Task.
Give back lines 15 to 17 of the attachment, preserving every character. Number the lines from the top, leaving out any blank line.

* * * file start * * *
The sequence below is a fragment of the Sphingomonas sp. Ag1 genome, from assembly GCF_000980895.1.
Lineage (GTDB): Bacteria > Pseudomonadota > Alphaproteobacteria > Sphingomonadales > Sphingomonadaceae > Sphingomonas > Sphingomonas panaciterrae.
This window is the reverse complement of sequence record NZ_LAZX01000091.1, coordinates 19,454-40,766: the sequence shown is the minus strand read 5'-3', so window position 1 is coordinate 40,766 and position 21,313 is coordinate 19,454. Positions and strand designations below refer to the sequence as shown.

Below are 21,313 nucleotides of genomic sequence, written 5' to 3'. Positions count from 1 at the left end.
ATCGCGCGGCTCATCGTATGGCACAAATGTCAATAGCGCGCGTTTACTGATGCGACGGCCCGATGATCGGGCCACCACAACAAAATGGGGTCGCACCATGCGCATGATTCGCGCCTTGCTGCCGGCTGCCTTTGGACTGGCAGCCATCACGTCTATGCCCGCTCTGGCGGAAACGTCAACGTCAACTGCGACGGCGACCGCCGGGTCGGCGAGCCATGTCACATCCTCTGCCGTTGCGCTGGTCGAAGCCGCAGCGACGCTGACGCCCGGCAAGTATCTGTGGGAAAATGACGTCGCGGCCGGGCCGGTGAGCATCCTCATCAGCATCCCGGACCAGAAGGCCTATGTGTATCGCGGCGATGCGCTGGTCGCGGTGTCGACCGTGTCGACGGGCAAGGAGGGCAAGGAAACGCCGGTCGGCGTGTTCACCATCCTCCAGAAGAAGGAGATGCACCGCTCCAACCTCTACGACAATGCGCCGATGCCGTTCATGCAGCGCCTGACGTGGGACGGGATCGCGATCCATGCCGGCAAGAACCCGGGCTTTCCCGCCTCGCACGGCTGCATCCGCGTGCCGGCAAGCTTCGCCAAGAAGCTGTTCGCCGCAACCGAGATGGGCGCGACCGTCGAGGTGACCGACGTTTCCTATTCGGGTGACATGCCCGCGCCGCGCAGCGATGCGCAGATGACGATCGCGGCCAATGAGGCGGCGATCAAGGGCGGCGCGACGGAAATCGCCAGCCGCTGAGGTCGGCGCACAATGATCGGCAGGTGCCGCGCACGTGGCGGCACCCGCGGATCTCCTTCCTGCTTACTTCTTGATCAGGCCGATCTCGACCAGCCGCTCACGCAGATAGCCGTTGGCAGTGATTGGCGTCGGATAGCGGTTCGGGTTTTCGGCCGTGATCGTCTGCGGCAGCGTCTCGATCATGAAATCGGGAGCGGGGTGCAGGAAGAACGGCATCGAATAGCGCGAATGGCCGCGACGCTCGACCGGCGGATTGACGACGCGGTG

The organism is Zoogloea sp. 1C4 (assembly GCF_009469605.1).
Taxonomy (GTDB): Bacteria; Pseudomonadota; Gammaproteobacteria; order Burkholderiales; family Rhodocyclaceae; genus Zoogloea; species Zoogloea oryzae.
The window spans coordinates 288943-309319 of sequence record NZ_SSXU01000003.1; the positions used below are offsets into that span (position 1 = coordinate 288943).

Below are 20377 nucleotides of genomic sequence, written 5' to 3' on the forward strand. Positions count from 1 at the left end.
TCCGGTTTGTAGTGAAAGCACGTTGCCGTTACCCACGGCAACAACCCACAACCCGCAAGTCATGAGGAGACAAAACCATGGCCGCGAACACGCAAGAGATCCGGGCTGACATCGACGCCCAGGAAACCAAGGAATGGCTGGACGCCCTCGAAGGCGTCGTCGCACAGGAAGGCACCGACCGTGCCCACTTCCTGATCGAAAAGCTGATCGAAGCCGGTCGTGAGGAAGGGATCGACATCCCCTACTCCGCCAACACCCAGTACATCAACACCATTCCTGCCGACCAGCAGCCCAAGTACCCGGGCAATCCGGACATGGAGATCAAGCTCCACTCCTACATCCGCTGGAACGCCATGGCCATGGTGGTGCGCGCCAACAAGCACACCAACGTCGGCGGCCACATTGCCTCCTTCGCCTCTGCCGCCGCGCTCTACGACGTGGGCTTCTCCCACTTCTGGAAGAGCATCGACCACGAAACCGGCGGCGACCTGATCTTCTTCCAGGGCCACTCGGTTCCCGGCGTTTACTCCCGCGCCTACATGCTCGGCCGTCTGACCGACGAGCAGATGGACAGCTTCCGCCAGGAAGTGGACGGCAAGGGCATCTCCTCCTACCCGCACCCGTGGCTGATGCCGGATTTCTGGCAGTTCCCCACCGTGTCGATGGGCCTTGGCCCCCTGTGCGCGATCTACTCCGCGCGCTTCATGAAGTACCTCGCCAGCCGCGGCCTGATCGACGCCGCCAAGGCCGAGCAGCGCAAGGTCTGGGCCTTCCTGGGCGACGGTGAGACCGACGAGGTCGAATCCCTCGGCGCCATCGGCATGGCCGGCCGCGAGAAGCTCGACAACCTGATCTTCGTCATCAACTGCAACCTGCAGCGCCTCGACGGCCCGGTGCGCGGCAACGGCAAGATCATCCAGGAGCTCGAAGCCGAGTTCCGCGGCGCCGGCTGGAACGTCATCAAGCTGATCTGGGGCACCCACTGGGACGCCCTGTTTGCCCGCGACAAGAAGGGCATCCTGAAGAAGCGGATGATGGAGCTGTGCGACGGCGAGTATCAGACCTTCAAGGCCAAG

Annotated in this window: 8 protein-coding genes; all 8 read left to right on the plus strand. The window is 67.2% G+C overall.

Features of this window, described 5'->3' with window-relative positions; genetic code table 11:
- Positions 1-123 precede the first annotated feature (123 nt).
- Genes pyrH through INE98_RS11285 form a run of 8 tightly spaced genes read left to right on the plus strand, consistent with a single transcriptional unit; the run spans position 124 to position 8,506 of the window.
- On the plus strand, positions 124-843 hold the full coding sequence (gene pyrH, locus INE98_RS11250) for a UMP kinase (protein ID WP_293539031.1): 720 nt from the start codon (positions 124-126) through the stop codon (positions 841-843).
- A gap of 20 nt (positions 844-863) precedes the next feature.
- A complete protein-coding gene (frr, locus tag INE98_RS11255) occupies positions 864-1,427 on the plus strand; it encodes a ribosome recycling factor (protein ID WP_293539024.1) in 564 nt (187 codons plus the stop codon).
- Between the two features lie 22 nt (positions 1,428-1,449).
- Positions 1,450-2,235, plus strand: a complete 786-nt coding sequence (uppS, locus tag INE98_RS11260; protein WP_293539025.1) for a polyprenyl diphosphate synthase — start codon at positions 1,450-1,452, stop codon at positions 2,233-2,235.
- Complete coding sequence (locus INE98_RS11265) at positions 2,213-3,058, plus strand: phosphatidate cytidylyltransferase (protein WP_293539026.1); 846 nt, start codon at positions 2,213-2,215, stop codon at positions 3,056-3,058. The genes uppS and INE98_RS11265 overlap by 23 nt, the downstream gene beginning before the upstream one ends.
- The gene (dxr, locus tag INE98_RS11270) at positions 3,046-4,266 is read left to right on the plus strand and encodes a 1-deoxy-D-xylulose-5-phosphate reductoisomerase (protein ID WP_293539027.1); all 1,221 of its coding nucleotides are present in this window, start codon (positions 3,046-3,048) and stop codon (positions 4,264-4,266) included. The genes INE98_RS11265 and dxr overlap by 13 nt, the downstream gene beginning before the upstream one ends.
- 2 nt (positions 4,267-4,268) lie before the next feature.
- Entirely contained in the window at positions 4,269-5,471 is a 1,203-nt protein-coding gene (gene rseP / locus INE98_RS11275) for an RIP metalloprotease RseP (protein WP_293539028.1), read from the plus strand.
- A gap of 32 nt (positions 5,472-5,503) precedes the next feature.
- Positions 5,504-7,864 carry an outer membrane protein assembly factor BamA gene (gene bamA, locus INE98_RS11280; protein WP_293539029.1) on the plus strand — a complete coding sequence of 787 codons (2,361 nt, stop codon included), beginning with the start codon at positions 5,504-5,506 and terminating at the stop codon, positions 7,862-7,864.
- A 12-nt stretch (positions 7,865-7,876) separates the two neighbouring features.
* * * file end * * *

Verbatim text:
- On the plus strand, positions 124-843 hold the full coding sequence (gene pyrH, locus INE98_RS11250) for a UMP kinase (protein ID WP_293539031.1): 720 nt from the start codon (positions 124-126) through the stop codon (positions 841-843).
- A gap of 20 nt (positions 844-863) precedes the next feature.
- A complete protein-coding gene (frr, locus tag INE98_RS11255) occupies positions 864-1,427 on the plus strand; it encodes a ribosome recycling factor (protein ID WP_293539024.1) in 564 nt (187 codons plus the stop codon).